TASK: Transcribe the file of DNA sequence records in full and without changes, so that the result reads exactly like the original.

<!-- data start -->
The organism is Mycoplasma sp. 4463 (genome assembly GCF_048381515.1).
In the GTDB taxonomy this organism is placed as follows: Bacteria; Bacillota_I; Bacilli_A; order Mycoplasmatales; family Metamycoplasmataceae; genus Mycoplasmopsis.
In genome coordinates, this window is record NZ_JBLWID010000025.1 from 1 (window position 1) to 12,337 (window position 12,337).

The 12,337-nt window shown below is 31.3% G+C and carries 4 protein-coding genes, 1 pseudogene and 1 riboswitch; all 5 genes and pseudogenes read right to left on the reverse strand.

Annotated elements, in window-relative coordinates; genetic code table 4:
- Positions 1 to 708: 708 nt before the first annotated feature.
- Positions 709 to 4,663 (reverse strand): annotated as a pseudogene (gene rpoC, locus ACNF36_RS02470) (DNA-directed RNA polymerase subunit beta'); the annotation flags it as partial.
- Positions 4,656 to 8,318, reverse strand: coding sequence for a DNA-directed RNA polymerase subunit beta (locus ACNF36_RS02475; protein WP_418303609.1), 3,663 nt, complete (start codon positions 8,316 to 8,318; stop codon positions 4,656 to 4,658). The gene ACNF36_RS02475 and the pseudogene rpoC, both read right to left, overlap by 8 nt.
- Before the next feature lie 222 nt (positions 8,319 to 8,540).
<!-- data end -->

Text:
The organism is Mycoplasma sp. 4463 (genome assembly GCF_048381515.1).
In the GTDB taxonomy this organism is placed as follows: Bacteria; Bacillota_I; Bacilli_A; order Mycoplasmatales; family Metamycoplasmataceae; genus Mycoplasmopsis.
In genome coordinates, this window is record NZ_JBLWID010000025.1 from 1 (window position 1) to 12,337 (window position 12,337).

The 12,337-nt window shown below is 31.3% G+C and carries 4 protein-coding genes, 1 pseudogene and 1 riboswitch; all 5 genes and pseudogenes read right to left on the reverse strand.

Annotated elements, in window-relative coordinates; genetic code table 4:
- Positions 1 to 708: 708 nt before the first annotated feature.
- Positions 709 to 4,663 (reverse strand): annotated as a pseudogene (gene rpoC, locus ACNF36_RS02470) (DNA-directed RNA polymerase subunit beta'); the annotation flags it as partial.
- Positions 4,656 to 8,318, reverse strand: coding sequence for a DNA-directed RNA polymerase subunit beta (locus ACNF36_RS02475; protein WP_418303609.1), 3,663 nt, complete (start codon positions 8,316 to 8,318; stop codon positions 4,656 to 4,658). The gene ACNF36_RS02475 and the pseudogene rpoC, both read right to left, overlap by 8 nt.
- Before the next feature lie 222 nt (positions 8,319 to 8,540).